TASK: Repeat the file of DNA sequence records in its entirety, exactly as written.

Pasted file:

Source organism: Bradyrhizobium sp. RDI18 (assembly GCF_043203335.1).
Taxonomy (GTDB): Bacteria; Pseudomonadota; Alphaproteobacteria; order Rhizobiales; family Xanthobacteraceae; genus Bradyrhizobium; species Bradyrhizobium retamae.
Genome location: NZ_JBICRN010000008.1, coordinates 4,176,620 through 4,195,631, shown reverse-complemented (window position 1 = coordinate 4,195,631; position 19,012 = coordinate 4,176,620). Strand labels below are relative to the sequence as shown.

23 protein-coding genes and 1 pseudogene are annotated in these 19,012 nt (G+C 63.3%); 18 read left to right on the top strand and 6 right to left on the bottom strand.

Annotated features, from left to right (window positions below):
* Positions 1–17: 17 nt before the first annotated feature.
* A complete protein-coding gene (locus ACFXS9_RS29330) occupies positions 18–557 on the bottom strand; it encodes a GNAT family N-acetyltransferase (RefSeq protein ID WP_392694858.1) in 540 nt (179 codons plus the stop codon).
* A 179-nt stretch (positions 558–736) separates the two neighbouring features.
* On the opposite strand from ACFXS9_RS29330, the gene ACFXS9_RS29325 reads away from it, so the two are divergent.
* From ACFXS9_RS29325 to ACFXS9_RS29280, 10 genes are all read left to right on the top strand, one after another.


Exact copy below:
Source organism: Bradyrhizobium sp. RDI18 (assembly GCF_043203335.1).
Taxonomy (GTDB): Bacteria; Pseudomonadota; Alphaproteobacteria; order Rhizobiales; family Xanthobacteraceae; genus Bradyrhizobium; species Bradyrhizobium retamae.
Genome location: NZ_JBICRN010000008.1, coordinates 4,176,620 through 4,195,631, shown reverse-complemented (window position 1 = coordinate 4,195,631; position 19,012 = coordinate 4,176,620). Strand labels below are relative to the sequence as shown.

23 protein-coding genes and 1 pseudogene are annotated in these 19,012 nt (G+C 63.3%); 18 read left to right on the top strand and 6 right to left on the bottom strand.

Annotated features, from left to right (window positions below):
* Positions 1–17: 17 nt before the first annotated feature.
* A complete protein-coding gene (locus ACFXS9_RS29330) occupies positions 18–557 on the bottom strand; it encodes a GNAT family N-acetyltransferase (RefSeq protein ID WP_392694858.1) in 540 nt (179 codons plus the stop codon).
* A 179-nt stretch (positions 558–736) separates the two neighbouring features.
* On the opposite strand from ACFXS9_RS29330, the gene ACFXS9_RS29325 reads away from it, so the two are divergent.
* From ACFXS9_RS29325 to ACFXS9_RS29280, 10 genes are all read left to right on the top strand, one after another.